Calluna Socks knitting pattern on Ravelry

Our yarns have a unique twist that really helps define amazing stitch patterns that you work so hard to create. I think a lighter, softer shade of Fluffy Fingering merino yarn would really make these socks shine.

See all the yarn colors: Ewe Ewe Fluffy Fingering merino sock yarn.


How much yarn do I need?

Finished Measurements: 6.75 (7.5, 8.5)”/17 (19.25, 21.75) cm foot circumference

You’ll need: 2 (2, 2) balls of Fluffy Fingering merino sock yarn.

How to find the pattern and yarn

Pattern: Calluna Socks — on Ravelry.

Yarn: Ewe Ewe Fluffy Fingering merino sock yarn.

Locate: Find the yarn here or find a local yarn shop that carries Ewe Ewe Yarns.

Happy Saturday!


#EweEweYokeAlong: How to knit a swatch to check gauge in the round

Today we’re going to check gauge for our Threipmuir sweaters but we do it a little differently because this sweater is knit in the round. Normally we’d check gauge by knitting and purling back and forth but because we will only be knitting this sweater we should only knit our gauge. Here’s how to knit a gauge swatch in the round.

 Choosing Fluffy Fingering colors for Threipmuir sweater

Choosing Fluffy Fingering colors for Threipmuir sweater

We’ll need to start with choosing our colors for the sweater and specifically which color will be CC1 and which is CC2. I am using the Red Velvet on the left for the MC body color of my sweater and I decided Berry will be CC1 and Saffron is CC2. According to the pattern specs we use the least amount of CC1 so that’s a good skein to knit our swatch!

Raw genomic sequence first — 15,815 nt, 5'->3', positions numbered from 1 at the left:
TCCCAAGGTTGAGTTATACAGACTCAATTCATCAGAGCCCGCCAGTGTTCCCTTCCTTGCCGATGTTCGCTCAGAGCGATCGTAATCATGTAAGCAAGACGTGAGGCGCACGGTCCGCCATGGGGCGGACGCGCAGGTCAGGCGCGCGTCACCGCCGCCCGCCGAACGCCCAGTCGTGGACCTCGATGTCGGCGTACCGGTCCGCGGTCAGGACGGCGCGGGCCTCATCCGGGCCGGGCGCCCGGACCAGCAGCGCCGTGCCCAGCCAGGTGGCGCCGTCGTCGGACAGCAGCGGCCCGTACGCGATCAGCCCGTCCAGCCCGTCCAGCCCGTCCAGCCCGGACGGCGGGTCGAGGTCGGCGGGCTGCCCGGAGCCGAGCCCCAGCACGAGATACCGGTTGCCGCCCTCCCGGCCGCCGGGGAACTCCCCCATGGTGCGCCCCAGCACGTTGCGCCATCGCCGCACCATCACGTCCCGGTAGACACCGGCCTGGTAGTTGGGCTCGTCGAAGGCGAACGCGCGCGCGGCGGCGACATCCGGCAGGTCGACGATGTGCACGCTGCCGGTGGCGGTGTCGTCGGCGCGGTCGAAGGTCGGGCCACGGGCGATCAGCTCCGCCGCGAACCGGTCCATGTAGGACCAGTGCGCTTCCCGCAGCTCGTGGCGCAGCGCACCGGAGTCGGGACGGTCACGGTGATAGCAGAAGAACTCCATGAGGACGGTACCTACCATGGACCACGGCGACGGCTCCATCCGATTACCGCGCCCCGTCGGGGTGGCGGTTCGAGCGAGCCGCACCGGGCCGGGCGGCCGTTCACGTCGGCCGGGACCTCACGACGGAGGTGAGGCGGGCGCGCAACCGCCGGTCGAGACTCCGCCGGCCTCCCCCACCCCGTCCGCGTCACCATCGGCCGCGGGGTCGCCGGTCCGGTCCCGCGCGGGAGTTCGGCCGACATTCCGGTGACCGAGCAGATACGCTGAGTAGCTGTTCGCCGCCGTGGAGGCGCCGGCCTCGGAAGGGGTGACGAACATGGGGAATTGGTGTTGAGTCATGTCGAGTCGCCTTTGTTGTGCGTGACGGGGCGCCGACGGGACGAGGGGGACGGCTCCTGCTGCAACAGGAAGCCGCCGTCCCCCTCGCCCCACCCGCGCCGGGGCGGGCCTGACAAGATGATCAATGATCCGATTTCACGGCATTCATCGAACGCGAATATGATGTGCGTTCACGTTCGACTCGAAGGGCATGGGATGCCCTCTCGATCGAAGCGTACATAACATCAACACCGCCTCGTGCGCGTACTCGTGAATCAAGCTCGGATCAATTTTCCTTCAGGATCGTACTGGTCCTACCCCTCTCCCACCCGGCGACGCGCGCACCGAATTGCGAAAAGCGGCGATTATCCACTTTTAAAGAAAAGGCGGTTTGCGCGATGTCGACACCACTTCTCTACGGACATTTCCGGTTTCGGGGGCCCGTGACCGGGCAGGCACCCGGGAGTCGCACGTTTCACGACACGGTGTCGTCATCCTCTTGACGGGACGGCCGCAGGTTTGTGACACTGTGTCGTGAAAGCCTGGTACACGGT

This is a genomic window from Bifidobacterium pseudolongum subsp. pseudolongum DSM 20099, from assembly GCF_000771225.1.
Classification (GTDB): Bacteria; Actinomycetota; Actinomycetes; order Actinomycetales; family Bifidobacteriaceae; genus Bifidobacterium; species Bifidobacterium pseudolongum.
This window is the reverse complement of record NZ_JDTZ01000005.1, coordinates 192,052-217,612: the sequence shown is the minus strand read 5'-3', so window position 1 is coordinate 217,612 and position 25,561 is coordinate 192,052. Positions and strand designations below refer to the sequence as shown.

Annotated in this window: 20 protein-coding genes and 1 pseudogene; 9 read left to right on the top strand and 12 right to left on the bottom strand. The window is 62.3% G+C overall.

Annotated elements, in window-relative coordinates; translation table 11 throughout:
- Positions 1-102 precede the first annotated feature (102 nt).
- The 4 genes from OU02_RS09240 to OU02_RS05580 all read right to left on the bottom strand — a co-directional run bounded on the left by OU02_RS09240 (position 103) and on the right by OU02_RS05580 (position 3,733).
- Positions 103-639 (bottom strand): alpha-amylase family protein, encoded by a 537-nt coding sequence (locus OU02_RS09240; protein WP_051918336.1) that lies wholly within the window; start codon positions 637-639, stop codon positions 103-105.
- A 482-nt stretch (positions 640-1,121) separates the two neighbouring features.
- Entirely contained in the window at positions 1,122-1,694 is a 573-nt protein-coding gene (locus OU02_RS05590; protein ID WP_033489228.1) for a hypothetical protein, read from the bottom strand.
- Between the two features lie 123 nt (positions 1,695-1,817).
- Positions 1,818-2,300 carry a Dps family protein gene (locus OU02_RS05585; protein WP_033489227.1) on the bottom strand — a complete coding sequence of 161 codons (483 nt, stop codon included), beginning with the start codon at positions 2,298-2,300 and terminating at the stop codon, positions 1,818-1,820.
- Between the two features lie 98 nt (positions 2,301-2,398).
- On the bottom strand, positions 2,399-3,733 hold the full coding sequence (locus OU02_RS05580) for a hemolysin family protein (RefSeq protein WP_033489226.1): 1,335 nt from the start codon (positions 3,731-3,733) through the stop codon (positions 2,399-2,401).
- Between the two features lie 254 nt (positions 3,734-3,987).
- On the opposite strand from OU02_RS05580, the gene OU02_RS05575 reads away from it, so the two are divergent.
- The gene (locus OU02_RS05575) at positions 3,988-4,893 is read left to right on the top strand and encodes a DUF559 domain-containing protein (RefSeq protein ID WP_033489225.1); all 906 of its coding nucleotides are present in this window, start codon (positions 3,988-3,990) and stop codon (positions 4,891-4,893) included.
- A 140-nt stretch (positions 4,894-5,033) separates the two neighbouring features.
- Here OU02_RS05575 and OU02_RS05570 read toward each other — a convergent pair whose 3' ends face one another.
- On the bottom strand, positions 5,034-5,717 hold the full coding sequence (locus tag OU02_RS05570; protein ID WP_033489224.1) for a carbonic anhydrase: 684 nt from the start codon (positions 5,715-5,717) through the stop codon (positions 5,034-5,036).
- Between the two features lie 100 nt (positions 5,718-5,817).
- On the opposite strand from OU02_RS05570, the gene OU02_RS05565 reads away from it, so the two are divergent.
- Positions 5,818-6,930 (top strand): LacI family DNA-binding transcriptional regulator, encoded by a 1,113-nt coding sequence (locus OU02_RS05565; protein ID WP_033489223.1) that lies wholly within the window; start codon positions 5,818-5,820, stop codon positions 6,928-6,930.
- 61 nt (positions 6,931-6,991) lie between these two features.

Creating a swatch in the round

Creating a swatch in the round

We want to swatch on the larger size needles. I know that I knit a bit tight so I went up a needle size to a US 5 (3.75mm) needle to check my gauge. Knitting a swatch in the round is almost like making a loose i-cord. Check out this video by The Unapologetic Knitter below all about how to work that swatch.

Here’s what I ended up with!

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When it’s finished — trim those long strands and give it a soak in a gentle bath for about 15 minutes. Carefully press it in a towel to remove the water and then set it out flat to dry completely. This is not a swatch that we want to pin because we won’t be pinning our finished sweater so we want to treat our gauge the same way we’ll treat our knitted piece later.

 Gauge swatch knitted in the round

Gauge swatch knitted in the round